Craig Van Batenburg, Author at Transmission Digest
BMW 530e Plug-in Hybrid

Awhile back, I compared a 2005 BMW 325 2.5 liter to the updated 2011 model and guess what? The newer one was harder to service. So the questions I ask working techs include: Do the automotive designers look at the ease of service when designing a new car? And are they getting better or worse to work on?

Newer Nissan Rogues: A Technician’s View

id Nissan make the redesigned Rouge better, or worse, to work on? How do American technicians view Nissan? Do the automotive designers look at the service end when they design or redesign a new car? Until service technicians tell me engineers understand “someone has to fix it later,” I will continue to write these articles.

Sorting Out the Technology

The two electric cars I’ve chosen for this article are the new Chevy Bolt (not to be confused with the Volt) and the new Tesla Model 3. They’re about the same price ($37,000 to $38,000 base, before incentives), have well more than 200 miles of range and both allow fast charging. The Bolt is available everywhere, but the Tesla Model 3 just came out as I was writing this article in July 2017.

How Does the Original Toyota Prius Plug-In Stack up to the New Prius Prime?

The Prius family (Prius Hatchback, Prius C, Prius V and the new Prime) is still popular. When the engineers changed the plug-in model technically, did they make it easier or harder to service and repair? We’ll find out.

Serviceability Report: Ford Fusion Hybrid

Ford Motor Co. saw the light in hybrid technology with the introduction of the model year (M/Y) 2005 Escape hybrid. Since then, they’ve made many improvements and gained market share.

Makeover of a Plug-In

There have been no redesigns of any plug-in cars except the Chevy Volt. The Nissan Leaf did get a larger capacity battery pack and the motor/inverter underwent changes, but the body and chassis stayed the same. Tesla has new models but not a new makeover. So why did General Motors change everything? Let’s revisit the decade at GM.

Honda CR-V: Which Model Year Easier to Service: 2011 or ’16?

This month, we look at the evolution of the Honda CR-V through the eyes of a tech. Is this little SUV getting easier to service, or did the engineers forget about us? Full disclosure: Honda Research & Development and Honda Manufacturing are Automotive Career Development Center (ACDC) customers, and as I stated ealier, I have had a love affair with Honda for almost 50 years.
But I won’t let that keep me from reporting the truth as I see it.

How Easy, or Hard, Is it to Service the Gen III Vehicle?

The Prius family – Prius Hatchback, Prius C, Prius V and the Plug-in – is still wildly popular, and a new Prius is coming soon. So this issue, we’ll compare the second-generation Prius (2004-09) to the current, third-generation Prius (2010-15). The redesign changed a lot, technically, but did the car get easier or harder to service and repair?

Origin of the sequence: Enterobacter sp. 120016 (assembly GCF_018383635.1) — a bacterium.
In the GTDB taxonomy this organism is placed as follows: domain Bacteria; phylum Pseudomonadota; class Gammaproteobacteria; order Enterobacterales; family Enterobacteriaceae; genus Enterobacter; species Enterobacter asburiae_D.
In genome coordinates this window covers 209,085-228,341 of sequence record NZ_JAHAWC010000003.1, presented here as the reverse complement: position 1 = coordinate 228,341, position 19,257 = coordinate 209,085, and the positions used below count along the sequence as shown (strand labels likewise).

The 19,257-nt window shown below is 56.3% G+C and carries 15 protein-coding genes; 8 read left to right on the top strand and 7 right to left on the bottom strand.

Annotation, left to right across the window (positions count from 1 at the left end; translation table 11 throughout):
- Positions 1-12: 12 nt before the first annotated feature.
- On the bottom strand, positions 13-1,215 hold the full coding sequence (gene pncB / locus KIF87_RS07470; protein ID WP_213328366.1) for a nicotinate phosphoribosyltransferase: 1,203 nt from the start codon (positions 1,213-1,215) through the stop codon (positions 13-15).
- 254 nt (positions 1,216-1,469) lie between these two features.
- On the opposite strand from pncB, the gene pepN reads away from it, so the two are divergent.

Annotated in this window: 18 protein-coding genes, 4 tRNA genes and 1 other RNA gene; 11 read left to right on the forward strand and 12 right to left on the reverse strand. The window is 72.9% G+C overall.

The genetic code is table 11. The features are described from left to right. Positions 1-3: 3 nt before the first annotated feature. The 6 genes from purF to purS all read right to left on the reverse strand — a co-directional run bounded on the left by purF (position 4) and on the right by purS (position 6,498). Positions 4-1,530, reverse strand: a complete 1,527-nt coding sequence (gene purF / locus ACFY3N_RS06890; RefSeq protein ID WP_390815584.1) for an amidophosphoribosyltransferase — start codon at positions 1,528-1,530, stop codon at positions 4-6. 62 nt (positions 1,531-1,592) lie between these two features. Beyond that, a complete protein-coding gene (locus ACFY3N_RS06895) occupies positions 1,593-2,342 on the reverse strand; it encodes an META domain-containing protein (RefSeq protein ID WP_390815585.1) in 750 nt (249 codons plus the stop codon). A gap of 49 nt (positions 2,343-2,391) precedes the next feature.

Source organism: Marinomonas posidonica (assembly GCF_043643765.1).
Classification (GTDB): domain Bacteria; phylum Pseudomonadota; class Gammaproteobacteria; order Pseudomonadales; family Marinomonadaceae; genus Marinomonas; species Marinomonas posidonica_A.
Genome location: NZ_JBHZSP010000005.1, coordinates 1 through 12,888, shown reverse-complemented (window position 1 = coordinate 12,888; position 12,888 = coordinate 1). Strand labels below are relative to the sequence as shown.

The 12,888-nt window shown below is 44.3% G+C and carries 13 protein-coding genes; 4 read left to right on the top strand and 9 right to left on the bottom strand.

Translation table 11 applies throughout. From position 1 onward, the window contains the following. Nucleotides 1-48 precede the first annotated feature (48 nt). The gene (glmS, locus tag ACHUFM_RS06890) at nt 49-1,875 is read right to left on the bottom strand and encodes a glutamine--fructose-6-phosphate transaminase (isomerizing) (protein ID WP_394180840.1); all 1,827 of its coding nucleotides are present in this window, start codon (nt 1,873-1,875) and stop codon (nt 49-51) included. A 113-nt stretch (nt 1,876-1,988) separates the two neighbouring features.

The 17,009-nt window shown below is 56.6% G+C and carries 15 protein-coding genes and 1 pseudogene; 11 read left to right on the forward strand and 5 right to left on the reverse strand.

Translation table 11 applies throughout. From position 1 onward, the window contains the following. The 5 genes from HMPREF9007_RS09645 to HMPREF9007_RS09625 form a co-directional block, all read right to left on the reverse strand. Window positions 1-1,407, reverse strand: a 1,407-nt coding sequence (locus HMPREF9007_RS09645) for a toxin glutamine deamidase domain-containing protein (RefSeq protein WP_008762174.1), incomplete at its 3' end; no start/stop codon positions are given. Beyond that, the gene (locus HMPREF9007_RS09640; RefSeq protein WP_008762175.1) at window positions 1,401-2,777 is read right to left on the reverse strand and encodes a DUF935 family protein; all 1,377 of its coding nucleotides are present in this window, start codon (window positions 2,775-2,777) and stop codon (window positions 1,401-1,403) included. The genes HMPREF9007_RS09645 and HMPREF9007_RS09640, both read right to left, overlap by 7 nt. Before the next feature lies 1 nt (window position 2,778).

Serviceability Report: Kia Soul

Let’s take a look at Kia. Is it easy to service?

Kia was a poorly made car when this Korean company brought its 1994 Sephia to America. Kia made cars for Ford/Mazda prior to 1994, but most people had no idea where they came from. Remember the Aspire from Ford? That was a Kia.

Serviceability Report: Honda Fit

This month, we will examine the 2015 Honda Fit and see what happened when it was redesigned recently. The Fit went on sale in the U.S. on April 20, 2006 as a 2007 model-year car. The first-generation Fit was replaced after only two model years by a new 2009 model and again in 2014 as a 2015 model. We will compare a 2009 to the new 2015.

The New Lincoln MKZ Hybrid

This month we will examine the Lincoln MKZ. Two years after I closed my shop to pursue my career full time in hybrid technical training, Alan Mullaly was named CEO of Ford. That was 2006. Under Mullaly’s leadership, Ford was kept out of bankruptcy court and improved its products, but did the much-improved Ford consider the working technician who has to fix their cars or do preventive maintenance?

Serviceability Report: Toyota Highlander

Once more we will examine a new model that has just been re-engineered. Is fixing and maintaining a 2014 Toyota Highlander less difficult than fixing and maintaining the earlier model? Were technicians considered at the design stage? Let’s find out. Let’s examine the 2008 Highlander V 6 all-wheel-drive (AWD) system and compare it with the current 2014 model.